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I want to know if there is a way to set a flag by default for git command. Specifically, I want to set the --abbrev-commit flag so that when executing git log, I want to execute git log --abbrev-commit.

Unlike the question "is there any way to set a flag by default for a git command?", there is apparently not a configuration flag for adding --abbrev-commit to git log. Furthermore, the git manual states that I cannot create an alias: "To avoid confusion and troubles with script usage, aliases that hide existing git commands are ignored"

My third option is to invent a new alias like glog=log --abbrev-commit in my .gitconfig file. But I'd rather not invent my own DSL with new commands.

Is there another way to achieve it so that the abbrev-commit flag is set by default??

share|improve this question
As of git 1.7.6 there is a flag to control this behavior. See the answer by @underrun below. – slacy Jan 18 '13 at 19:38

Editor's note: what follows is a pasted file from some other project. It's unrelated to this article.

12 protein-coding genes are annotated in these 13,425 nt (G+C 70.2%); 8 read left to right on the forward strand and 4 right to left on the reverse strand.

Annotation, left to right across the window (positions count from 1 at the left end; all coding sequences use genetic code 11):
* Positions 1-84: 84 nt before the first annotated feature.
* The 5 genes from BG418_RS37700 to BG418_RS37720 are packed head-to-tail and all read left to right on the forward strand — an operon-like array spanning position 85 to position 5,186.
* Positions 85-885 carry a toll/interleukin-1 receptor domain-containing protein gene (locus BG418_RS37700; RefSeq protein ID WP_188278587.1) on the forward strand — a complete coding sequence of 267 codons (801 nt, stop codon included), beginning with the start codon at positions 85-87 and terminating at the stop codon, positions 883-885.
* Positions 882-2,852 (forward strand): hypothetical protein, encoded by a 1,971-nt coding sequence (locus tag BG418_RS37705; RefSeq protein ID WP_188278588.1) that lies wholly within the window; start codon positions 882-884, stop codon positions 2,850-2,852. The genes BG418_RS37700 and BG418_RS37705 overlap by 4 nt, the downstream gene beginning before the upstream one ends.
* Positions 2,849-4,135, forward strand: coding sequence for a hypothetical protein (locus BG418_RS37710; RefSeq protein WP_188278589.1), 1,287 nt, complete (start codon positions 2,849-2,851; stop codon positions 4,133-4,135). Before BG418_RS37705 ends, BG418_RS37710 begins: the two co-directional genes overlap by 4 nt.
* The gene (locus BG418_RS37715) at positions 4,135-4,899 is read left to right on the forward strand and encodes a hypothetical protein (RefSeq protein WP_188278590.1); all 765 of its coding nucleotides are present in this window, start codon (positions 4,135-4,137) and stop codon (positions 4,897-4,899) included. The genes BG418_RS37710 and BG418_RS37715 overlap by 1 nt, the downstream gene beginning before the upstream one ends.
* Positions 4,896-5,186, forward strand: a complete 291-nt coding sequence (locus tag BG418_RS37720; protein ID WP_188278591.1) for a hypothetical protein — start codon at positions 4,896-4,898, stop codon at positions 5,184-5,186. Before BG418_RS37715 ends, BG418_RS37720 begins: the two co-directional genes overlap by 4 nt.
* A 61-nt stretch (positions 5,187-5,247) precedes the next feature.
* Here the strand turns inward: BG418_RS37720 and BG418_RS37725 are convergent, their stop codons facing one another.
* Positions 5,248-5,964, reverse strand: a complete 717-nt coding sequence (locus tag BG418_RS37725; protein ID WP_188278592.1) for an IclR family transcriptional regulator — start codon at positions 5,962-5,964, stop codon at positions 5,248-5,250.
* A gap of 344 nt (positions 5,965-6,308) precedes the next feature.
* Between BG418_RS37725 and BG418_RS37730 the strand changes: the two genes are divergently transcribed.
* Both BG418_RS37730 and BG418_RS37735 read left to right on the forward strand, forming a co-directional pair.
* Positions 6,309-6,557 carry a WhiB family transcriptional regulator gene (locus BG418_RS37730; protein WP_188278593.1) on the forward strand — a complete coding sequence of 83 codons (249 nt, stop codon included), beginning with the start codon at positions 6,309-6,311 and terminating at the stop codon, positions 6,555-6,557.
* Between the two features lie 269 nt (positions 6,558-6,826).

up vote 33 down vote accepted

Since git version 1.7.6, git config has gained a log.abbrevCommit option which can be set to true. Thus the answer is upgrade to at least 1.7.6 (current as of this writing is and use:

git config --global log.abbrevCommit true
share|improve this answer
Don't suppose there's an option for oneline? – Zaz Mar 31 '13 at 15:56
@Josh, sure is: git config --global format.pretty oneline – underrun Apr 4 '13 at 13:56
I am accepting this answer. Nice to see Git added this configuration since I wrote the question almost four years ago. – Jesper Rønn-Jensen Mar 5 '14 at 19:44
Where is the source of all these mystical options? – xaxxon Nov 19 '15 at 0:25
answer my own comment: – xaxxon Nov 19 '15 at 0:27

You can use a custom format to have git log mimic --abbrev-commit by default:

git config format.pretty "format:%h %s"
share|improve this answer
interesting! Thanks for the answer which i find very useful! – Jesper Rønn-Jensen Jan 27 '11 at 21:01
Great, this is easily the best answer. – duane May 29 '12 at 17:40
You can also use colors while formatting: "%C(yellow)%h%Creset %s" will present like git log --oneline with colors. – Avner Jul 1 '12 at 6:53